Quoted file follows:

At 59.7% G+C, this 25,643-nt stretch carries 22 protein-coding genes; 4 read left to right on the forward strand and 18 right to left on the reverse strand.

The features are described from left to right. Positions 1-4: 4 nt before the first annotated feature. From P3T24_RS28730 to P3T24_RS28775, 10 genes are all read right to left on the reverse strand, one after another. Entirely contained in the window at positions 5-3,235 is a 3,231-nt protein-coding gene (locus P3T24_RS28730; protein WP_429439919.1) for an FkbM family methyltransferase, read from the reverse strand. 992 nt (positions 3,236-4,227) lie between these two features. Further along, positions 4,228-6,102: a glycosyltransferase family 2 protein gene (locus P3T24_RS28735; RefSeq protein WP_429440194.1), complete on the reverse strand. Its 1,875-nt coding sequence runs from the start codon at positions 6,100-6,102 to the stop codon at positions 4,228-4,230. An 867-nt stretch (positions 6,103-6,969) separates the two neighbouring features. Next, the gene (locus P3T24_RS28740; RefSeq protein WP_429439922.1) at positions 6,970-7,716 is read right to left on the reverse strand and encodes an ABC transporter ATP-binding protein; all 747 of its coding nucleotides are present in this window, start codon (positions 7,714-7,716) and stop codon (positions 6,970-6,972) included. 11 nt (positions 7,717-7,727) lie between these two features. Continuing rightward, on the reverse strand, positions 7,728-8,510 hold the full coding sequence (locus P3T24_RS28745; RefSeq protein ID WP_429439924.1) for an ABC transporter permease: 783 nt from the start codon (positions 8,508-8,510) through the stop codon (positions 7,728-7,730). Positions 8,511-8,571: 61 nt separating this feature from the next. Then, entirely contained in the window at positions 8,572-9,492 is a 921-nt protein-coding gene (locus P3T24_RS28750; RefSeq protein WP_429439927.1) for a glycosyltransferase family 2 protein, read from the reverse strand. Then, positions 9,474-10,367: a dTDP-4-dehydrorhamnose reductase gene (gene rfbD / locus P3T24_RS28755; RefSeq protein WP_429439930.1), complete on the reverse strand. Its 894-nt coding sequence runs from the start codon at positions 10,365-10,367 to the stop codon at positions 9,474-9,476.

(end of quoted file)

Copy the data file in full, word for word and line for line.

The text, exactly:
At 59.7% G+C, this 25,643-nt stretch carries 22 protein-coding genes; 4 read left to right on the forward strand and 18 right to left on the reverse strand.

The features are described from left to right. Positions 1-4: 4 nt before the first annotated feature. From P3T24_RS28730 to P3T24_RS28775, 10 genes are all read right to left on the reverse strand, one after another. Entirely contained in the window at positions 5-3,235 is a 3,231-nt protein-coding gene (locus P3T24_RS28730; protein WP_429439919.1) for an FkbM family methyltransferase, read from the reverse strand. 992 nt (positions 3,236-4,227) lie between these two features. Further along, positions 4,228-6,102: a glycosyltransferase family 2 protein gene (locus P3T24_RS28735; RefSeq protein WP_429440194.1), complete on the reverse strand. Its 1,875-nt coding sequence runs from the start codon at positions 6,100-6,102 to the stop codon at positions 4,228-4,230. An 867-nt stretch (positions 6,103-6,969) separates the two neighbouring features. Next, the gene (locus P3T24_RS28740; RefSeq protein WP_429439922.1) at positions 6,970-7,716 is read right to left on the reverse strand and encodes an ABC transporter ATP-binding protein; all 747 of its coding nucleotides are present in this window, start codon (positions 7,714-7,716) and stop codon (positions 6,970-6,972) included. 11 nt (positions 7,717-7,727) lie between these two features. Continuing rightward, on the reverse strand, positions 7,728-8,510 hold the full coding sequence (locus P3T24_RS28745; RefSeq protein ID WP_429439924.1) for an ABC transporter permease: 783 nt from the start codon (positions 8,508-8,510) through the stop codon (positions 7,728-7,730). Positions 8,511-8,571: 61 nt separating this feature from the next. Then, entirely contained in the window at positions 8,572-9,492 is a 921-nt protein-coding gene (locus P3T24_RS28750; RefSeq protein WP_429439927.1) for a glycosyltransferase family 2 protein, read from the reverse strand. Then, positions 9,474-10,367: a dTDP-4-dehydrorhamnose reductase gene (gene rfbD / locus P3T24_RS28755; RefSeq protein WP_429439930.1), complete on the reverse strand. Its 894-nt coding sequence runs from the start codon at positions 10,365-10,367 to the stop codon at positions 9,474-9,476.